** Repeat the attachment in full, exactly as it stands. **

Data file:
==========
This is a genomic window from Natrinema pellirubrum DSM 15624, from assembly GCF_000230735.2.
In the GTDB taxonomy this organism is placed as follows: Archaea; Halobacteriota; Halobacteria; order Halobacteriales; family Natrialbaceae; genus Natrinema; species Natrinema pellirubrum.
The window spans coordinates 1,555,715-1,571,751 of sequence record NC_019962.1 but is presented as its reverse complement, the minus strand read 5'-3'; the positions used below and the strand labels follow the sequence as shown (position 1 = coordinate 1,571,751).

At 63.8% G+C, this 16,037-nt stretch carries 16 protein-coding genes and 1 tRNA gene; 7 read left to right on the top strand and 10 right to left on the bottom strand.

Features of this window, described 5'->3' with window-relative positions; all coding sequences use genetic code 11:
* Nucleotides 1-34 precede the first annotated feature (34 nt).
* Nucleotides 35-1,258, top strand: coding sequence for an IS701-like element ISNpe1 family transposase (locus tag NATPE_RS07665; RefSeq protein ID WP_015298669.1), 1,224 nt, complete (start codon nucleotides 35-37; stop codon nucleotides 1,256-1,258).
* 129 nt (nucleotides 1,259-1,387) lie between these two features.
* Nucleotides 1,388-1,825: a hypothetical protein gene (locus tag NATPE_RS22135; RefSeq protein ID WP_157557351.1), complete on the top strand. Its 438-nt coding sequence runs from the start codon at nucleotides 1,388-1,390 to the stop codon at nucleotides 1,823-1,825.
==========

This is a genomic window from Natrinema pellirubrum DSM 15624, from assembly GCF_000230735.2.
In the GTDB taxonomy this organism is placed as follows: Archaea; Halobacteriota; Halobacteria; order Halobacteriales; family Natrialbaceae; genus Natrinema; species Natrinema pellirubrum.
The window spans coordinates 1,555,715-1,571,751 of sequence record NC_019962.1 but is presented as its reverse complement, the minus strand read 5'-3'; the positions used below and the strand labels follow the sequence as shown (position 1 = coordinate 1,571,751).

At 63.8% G+C, this 16,037-nt stretch carries 16 protein-coding genes and 1 tRNA gene; 7 read left to right on the top strand and 10 right to left on the bottom strand.

Features of this window, described 5'->3' with window-relative positions; all coding sequences use genetic code 11:
* Nucleotides 1-34 precede the first annotated feature (34 nt).
* Nucleotides 35-1,258, top strand: coding sequence for an IS701-like element ISNpe1 family transposase (locus tag NATPE_RS07665; RefSeq protein ID WP_015298669.1), 1,224 nt, complete (start codon nucleotides 35-37; stop codon nucleotides 1,256-1,258).
* 129 nt (nucleotides 1,259-1,387) lie between these two features.
* Nucleotides 1,388-1,825: a hypothetical protein gene (locus tag NATPE_RS22135; RefSeq protein ID WP_157557351.1), complete on the top strand. Its 438-nt coding sequence runs from the start codon at nucleotides 1,388-1,390 to the stop codon at nucleotides 1,823-1,825.